Korean Bank Bucks Tradition; Layoffs Planned in Acquisition

Staff Reporter

How does a company get its stock price to jump through the roof? The short answer: Hire a new management team, make a big acquisition and send executives on a road show to get more analyst coverage.

And don't forget to lay off employees it can cut costs that directly hit the bottom line.

Executives in the banking world may want to take such a cue from Hanmi Financial Corp., the big Korean American community bank whose stock has traditionally lagged its peer group.

Two weeks ago, Hanmi's president and chief executive, J.W. Yoo, and its new chief financial officer, Michael Winiarski, went on the bank's first-ever road show talking to a few dozen institutional investors in New York and Chicago.

Just a few days later, on Feb. 12th, influential regional banking analyst Steve Didion at Hoefer & Arnett in San Francisco raised his rating on Hanmi to "buy" from "neutral."

Didion, who was traveling with the executives, also made positive comments about Hanmi's ability to realize cost savings from its acquisition in December of $1.1 billion-in-assets Pacific Union Bank. That purchase is expected to close in the second quarter.

Since the road show, Hanmi's stock has jumped more than $6 a share, or nearly 30 percent, to $28.70. So far this year, shares are up 44 percent and have risen 75 percent from a year ago.

Part of the stock price increase can be attributed to Didion's assertion that Hanmi, with the help of Castle Creek Capital LLC, a private equity fund in Rancho Santa Fe, expects to save $15 million over the next 18 months from the Pacific Union purchase. The company's 8-K had anticipated $11 million in cost savings.

"There are no hard numbers as far as cost savings go," Winiarski said. "Our 8-K sticks with the $11 million number but there are people very experienced in this area that think $15 million is achievable over time."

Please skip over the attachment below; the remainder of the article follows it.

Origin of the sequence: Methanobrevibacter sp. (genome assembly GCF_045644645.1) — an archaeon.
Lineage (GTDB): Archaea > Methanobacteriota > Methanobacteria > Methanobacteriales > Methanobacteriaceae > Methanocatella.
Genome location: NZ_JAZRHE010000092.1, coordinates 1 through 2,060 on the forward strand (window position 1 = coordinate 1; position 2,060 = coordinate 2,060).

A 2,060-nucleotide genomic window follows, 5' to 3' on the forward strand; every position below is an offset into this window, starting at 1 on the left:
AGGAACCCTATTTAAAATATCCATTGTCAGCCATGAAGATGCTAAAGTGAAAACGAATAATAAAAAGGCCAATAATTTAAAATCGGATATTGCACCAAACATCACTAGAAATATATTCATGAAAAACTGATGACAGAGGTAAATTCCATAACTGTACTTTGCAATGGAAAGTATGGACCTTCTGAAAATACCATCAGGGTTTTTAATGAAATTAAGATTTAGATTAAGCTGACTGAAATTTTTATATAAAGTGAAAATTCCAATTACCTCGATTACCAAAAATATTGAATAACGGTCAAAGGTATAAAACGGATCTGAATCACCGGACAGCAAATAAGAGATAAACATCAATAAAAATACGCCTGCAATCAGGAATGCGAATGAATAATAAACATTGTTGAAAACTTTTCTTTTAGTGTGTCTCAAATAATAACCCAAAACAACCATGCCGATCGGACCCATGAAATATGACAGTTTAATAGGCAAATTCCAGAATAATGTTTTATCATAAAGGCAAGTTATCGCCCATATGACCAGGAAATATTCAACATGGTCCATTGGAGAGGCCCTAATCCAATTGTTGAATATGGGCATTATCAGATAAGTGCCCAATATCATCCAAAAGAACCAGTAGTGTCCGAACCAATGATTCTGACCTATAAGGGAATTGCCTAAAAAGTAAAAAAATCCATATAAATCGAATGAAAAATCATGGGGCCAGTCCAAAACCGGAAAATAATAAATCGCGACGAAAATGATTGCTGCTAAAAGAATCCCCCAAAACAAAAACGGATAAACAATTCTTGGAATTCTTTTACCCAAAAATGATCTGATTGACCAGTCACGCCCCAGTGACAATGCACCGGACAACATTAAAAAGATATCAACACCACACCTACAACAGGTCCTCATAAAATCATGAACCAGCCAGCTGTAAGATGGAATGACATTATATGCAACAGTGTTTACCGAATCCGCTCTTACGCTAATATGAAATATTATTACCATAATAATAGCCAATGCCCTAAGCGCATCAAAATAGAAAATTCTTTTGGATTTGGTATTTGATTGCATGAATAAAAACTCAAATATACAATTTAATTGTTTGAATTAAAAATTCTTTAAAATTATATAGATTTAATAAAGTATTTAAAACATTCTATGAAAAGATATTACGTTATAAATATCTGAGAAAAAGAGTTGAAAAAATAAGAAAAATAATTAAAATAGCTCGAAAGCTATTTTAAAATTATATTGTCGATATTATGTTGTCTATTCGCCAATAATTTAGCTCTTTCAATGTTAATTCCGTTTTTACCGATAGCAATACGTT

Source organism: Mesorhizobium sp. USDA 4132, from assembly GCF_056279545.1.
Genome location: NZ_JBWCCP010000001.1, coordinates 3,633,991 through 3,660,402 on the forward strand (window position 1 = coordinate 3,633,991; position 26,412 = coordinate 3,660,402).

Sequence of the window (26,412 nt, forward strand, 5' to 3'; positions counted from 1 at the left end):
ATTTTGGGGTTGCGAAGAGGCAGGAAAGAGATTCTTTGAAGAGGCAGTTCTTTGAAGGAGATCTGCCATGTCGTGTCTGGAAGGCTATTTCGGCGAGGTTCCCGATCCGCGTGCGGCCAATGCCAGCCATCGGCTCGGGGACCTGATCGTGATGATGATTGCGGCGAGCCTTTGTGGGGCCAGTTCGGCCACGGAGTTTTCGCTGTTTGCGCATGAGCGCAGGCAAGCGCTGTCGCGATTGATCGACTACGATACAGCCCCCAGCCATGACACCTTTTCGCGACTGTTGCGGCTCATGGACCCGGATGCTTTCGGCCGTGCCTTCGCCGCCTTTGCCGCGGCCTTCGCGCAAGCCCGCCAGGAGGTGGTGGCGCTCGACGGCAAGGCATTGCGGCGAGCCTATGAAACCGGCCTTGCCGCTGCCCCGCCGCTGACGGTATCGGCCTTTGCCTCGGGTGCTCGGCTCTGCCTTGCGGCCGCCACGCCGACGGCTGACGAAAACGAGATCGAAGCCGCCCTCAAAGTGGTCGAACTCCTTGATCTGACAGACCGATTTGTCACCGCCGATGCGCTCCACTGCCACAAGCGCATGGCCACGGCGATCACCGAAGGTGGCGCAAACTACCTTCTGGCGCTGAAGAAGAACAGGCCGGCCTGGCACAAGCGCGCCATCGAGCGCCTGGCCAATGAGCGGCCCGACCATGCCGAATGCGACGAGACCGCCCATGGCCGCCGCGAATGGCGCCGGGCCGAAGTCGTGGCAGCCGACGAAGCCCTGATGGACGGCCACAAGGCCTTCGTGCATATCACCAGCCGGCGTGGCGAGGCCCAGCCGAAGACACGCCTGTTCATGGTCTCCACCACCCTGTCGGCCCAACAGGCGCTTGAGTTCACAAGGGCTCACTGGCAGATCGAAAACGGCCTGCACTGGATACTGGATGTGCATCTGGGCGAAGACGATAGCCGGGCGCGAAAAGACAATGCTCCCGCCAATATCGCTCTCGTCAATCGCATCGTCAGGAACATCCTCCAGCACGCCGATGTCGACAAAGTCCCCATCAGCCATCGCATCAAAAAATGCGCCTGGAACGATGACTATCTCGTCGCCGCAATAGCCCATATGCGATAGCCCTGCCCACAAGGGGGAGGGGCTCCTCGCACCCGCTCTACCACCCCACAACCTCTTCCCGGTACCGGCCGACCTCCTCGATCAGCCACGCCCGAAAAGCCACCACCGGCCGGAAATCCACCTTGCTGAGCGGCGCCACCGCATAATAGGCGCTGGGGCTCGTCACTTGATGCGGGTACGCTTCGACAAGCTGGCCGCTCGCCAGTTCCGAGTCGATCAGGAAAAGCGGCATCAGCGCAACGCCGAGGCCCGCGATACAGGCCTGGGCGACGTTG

The costs savings will come primarily from the closure of as many as seven geographically overlapping bank branches, the layoff of between 100 and 150 employees, and consolidating certain functions, such as data processing.

Hanmi has already told its 650 employees that they can expect layoffs, though the company has not identified how many or which branches it plans to close.

Analysts who cover Korean American banks note that, unlike mainstream American companies, these institutions are often reluctant to lay off employees.

High price forgiven

Many analysts believe Hanmi overpaid for Pacific Union because other bidders pushed up the price to $295 million, or $27.64 a share, according to FTC Midwest Research in Nashville.

"I was a little surprised at the price, I thought it would be $2 to $3 (per share) cheaper," said Brett Rabatin, an analyst at FTC Midwest. "But with the real estate market in Southern California so strong, things will be fine for them in terms of loan growth."

To fund the deal, Hanmi raised $75 million from 15 investors including Hanmi directors through a private placement priced at $19 a share. The placement agent, Castle Creek, apparently is "shaping the integration of Pacific Union into Hanmi and ensuring that the envisioned cost savings are achieved," Didion wrote in his Feb. 12 report. Castle Creek will have one member on Hanmi's board.

Hanmi raised additional capital by offering an additional 6.2 million shares, $60 million of trust-preferred securities, and about $105 million in cash.

Investors also are bullish on Yoo, Hanmi's new president and chief executive, who joined the company July 1 and is hanging his reputation on the merger.

Yoo apparently restructured Hanmi's management team with a compensation structure that is more performance-based than in previous years.

Joe Gladue, an analyst at Cohen Bros. & Co. in Philadelphia, also attributed Hanmi's attractiveness to institutional investors who are now searching the last corners of the small-cap community-banking sector, which has been on a longstanding bull run.

"The whole sector has been on fire and Korean banks are performing strongly," he said.

In late January, Hanmi reported fourth quarter net income of $5.1 million, compared with $4.8 million for the like period a year earlier.

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